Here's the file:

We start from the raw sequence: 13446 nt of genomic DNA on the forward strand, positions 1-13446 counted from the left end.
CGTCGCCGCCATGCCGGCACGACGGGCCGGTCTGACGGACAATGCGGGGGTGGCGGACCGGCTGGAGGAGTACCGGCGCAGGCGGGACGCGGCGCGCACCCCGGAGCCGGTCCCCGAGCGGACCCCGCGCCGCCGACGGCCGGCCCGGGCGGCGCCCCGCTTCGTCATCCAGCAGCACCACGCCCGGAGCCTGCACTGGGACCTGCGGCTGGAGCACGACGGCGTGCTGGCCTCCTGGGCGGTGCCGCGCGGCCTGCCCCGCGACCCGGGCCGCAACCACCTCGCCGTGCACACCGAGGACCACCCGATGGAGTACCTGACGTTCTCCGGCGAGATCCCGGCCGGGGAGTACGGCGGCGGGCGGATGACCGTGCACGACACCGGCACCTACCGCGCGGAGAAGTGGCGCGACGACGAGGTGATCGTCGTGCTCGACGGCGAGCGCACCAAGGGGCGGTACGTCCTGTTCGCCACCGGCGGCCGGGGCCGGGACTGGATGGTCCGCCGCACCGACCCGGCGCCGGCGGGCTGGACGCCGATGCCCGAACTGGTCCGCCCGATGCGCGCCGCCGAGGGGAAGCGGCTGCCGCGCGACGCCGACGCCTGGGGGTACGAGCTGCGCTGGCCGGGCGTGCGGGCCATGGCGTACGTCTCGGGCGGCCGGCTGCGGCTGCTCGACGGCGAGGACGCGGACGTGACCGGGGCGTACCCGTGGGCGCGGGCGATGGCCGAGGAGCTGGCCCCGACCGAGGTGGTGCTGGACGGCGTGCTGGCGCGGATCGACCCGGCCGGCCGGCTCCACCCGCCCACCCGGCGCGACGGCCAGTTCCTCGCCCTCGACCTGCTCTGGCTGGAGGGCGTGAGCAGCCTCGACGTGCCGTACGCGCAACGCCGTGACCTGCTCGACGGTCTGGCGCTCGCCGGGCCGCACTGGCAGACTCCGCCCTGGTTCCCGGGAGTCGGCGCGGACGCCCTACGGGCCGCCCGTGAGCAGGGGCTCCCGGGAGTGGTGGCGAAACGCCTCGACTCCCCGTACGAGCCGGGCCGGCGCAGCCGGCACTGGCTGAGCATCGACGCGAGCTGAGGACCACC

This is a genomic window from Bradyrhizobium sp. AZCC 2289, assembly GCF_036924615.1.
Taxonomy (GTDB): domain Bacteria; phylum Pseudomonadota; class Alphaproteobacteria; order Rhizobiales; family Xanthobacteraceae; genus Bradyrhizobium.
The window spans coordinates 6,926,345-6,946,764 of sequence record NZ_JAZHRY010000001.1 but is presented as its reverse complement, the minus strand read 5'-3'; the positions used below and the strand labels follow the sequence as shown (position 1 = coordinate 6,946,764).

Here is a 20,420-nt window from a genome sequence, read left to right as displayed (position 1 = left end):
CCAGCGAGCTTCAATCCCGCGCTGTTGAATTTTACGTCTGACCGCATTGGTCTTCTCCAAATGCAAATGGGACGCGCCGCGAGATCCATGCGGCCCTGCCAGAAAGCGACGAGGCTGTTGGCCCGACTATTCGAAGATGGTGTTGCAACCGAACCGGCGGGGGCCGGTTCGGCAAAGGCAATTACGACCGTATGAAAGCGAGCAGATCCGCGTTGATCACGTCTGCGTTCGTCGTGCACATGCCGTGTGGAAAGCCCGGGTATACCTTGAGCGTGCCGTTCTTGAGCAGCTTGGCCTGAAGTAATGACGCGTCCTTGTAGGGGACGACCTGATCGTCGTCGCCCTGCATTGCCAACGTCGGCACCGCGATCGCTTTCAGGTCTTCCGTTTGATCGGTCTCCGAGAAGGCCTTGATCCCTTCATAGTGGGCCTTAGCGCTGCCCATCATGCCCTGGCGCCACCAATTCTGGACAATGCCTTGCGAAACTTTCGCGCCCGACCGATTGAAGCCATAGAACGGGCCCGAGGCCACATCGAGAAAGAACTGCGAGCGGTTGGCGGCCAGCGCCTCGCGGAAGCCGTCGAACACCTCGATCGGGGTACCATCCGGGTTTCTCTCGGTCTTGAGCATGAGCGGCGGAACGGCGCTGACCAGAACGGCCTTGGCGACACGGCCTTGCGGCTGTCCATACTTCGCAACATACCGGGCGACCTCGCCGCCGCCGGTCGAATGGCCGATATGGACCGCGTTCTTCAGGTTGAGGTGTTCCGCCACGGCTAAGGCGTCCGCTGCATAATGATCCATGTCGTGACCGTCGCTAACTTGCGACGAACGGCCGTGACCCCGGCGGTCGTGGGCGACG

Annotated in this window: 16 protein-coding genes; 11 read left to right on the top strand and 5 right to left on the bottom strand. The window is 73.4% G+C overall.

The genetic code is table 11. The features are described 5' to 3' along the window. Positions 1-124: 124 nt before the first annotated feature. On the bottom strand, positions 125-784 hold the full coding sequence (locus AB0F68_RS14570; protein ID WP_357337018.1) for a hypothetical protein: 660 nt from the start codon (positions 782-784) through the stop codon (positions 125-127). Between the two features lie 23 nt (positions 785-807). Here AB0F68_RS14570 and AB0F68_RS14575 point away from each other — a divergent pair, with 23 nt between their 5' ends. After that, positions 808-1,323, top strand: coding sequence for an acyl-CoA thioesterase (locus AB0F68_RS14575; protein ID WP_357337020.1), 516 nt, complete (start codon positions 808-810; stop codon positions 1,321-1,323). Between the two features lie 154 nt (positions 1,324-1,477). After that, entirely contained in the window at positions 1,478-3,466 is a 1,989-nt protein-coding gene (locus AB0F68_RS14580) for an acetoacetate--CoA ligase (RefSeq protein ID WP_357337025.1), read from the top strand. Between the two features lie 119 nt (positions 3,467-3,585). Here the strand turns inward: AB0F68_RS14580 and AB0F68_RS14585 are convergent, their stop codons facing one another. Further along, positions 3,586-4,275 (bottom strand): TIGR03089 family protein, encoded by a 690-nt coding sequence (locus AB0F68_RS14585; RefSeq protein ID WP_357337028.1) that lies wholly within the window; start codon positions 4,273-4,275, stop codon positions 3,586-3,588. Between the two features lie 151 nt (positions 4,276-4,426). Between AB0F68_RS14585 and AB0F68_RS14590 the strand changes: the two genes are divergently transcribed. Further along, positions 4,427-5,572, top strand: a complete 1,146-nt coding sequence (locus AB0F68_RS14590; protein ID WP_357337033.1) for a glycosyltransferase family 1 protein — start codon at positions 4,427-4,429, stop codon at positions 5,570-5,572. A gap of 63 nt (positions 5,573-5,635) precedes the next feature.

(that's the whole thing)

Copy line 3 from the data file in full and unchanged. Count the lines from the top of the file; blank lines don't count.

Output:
This is a genomic window from Bradyrhizobium sp. AZCC 2289, assembly GCF_036924615.1.